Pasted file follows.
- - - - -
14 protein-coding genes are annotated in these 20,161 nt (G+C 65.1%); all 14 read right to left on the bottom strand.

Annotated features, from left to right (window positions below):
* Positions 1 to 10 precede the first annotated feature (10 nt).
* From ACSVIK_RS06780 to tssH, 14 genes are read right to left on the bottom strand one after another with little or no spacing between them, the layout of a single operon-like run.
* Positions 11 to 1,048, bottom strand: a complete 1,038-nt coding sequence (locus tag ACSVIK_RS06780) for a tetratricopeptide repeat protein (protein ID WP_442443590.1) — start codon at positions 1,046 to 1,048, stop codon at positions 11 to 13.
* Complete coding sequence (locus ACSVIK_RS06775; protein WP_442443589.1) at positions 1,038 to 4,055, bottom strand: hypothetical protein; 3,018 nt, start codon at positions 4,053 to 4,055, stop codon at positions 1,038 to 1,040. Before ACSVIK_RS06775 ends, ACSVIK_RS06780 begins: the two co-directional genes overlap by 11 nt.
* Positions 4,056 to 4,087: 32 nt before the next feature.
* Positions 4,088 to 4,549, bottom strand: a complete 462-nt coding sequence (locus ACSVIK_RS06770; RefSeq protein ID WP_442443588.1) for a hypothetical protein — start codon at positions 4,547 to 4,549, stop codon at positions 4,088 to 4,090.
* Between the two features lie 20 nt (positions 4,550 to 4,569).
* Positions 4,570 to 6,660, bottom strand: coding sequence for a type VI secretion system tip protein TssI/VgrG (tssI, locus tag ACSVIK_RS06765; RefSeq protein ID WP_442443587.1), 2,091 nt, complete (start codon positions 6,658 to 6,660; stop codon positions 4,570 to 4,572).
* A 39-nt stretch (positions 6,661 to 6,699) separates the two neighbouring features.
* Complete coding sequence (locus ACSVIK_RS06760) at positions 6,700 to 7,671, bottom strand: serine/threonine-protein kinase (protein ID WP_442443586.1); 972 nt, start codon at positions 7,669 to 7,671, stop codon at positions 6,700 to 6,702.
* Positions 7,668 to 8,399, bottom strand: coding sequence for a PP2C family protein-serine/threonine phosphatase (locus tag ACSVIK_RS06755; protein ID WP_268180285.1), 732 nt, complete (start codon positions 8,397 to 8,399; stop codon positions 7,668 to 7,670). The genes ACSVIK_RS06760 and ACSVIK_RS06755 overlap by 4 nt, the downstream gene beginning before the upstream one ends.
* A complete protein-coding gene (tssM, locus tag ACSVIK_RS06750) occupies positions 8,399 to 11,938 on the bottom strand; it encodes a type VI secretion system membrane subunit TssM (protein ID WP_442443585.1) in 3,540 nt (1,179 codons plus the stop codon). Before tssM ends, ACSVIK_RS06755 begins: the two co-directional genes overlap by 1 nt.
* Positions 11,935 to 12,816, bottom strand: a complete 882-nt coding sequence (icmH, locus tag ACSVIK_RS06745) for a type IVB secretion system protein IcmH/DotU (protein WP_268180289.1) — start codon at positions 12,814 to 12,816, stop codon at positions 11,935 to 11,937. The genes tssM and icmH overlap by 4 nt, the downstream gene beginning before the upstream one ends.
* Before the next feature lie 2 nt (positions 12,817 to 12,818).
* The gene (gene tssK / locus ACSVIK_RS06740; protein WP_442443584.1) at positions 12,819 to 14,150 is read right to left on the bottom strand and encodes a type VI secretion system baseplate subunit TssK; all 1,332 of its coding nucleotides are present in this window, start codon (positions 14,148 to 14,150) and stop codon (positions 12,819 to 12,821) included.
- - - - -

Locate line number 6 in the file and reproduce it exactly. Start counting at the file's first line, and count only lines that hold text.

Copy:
* Complete coding sequence (locus ACSVIK_RS06775; protein WP_442443589.1) at positions 1,038 to 4,055, bottom strand: hypothetical protein; 3,018 nt, start codon at positions 4,053 to 4,055, stop codon at positions 1,038 to 1,040. Before ACSVIK_RS06775 ends, ACSVIK_RS06780 begins: the two co-directional genes overlap by 11 nt.